BY RYAN MACKETT
THE latest blast-from-the-past glossy remake comes in the form of Power Rangers, from South African director Dean Israelite. The movie is a modern, high-tech re-imagination of the Mighty Morphin’ Power Rangers TV series from the 1990s.
I can’t truthfully say that it was a good film (it really wasn’t), but I had a blast and thoroughly enjoyed it anyways.
The flawed film worked for me primarily because I was pretty into the original Power Rangers series. I never got into the plethora of spin-off series that followed, but I did own a Red Ranger figure and was glued to YTV whenever the show came on.
The plot was pretty basic, the dialogue was mostly bad, the action was generic and the editing and flow of the film left something to be desired. But the designs of the Rangers and their Zords were super cool and the movie didn’t take itself too seriously. It also dealt with some pretty interesting perspectives on teamwork, friendship, responsibility and self-worth.
The cast of young actors that play the Rangers were all decent, if a little inexperienced. Their performances weren’t great, but their individual stories were pretty compelling and there was a surprising amount of character development. I found myself very interested in their stories, which were reminiscent of The Breakfast Club.
The big name actors involved with the film include Bryan Cranston as Zordon, Elizabeth Banks as Rita Repulsa and Bill Hader as Alpha 5. Hader’s voice acting was terrific, and Cranston was pretty cool as the floating head Zordon. Banks’ performance of Rita was one of the weaker points in the film. She hammed it in pretty excessively and was a bit over the top. That being said, it wasn’t anything too out of the ordinary for a Power Rangers film.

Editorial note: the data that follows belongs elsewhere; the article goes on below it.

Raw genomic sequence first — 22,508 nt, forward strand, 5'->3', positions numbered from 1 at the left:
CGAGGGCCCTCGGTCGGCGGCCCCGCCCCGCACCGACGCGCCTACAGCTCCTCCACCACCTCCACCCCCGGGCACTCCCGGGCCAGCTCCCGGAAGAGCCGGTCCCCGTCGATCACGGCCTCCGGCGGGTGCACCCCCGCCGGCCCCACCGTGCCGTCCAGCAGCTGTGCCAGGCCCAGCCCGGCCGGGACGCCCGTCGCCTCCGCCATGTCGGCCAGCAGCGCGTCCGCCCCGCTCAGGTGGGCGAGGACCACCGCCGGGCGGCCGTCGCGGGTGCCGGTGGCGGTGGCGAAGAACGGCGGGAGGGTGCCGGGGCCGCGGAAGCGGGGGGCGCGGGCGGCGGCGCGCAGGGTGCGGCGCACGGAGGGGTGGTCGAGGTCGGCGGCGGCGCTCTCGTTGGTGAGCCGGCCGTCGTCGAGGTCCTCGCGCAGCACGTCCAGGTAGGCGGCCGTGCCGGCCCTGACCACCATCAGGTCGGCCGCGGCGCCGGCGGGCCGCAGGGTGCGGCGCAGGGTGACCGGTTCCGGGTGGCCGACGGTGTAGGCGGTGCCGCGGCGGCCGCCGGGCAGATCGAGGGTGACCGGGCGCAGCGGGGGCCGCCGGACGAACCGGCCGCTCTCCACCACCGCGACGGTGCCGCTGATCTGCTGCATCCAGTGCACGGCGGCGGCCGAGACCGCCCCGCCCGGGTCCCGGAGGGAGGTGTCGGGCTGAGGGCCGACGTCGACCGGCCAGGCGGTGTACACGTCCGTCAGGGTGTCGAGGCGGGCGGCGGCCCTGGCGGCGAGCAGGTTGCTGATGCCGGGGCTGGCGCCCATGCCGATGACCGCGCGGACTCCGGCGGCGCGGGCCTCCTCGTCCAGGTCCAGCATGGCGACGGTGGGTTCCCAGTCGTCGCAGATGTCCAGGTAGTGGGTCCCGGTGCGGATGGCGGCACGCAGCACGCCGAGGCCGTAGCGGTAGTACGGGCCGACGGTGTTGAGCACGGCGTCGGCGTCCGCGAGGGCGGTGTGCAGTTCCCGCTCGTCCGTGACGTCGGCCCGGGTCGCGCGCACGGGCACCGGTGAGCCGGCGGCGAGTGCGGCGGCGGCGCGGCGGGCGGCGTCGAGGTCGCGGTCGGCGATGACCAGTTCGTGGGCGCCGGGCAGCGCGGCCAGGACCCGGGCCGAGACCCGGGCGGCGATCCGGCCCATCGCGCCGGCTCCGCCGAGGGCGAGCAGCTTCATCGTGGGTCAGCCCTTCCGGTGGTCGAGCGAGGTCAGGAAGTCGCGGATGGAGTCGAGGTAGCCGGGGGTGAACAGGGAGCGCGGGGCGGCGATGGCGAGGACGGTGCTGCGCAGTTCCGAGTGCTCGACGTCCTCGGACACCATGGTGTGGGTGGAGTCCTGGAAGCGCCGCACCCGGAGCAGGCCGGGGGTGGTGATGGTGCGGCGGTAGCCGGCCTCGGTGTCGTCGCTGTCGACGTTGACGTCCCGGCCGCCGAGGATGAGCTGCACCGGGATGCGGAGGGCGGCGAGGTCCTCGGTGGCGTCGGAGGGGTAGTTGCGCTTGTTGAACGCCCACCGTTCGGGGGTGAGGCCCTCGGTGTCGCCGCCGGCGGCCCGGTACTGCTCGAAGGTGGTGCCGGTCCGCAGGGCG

This movie is definitely for kids but it is also appealing to people like myself who may have grown up watching the show. There is no shortage of the exciting nostalgia factor here, which is exactly what the studio is banking on.
The movie is also one of the better “reboots” of classic franchises. I would rank it slightly below the Transformers films, but infinitely more watchable that those two horrendous Ninja Turtles remakes that have come out recently.
All that being said, credit is due here for the filmmakers’ commitment to diversity and inclusivity. The five Rangers feature people of colour, an openly gay character and a character who is on the autism spectrum. These are the main heroes of the film I’m talking about too, not the comedic relief side characters.
Although Power Rangers might be a silly sci-fi action flick aimed at nine-year-olds, it features five heroes that represent certain demographics in ways not typically seen in mainstream Hollywood. It is a nice change and a step in the right direction.
Ryan Mackett is an artist and film enthusiast who resides in Thunder Bay. Email questions or comments to him at firstname.lastname@example.org.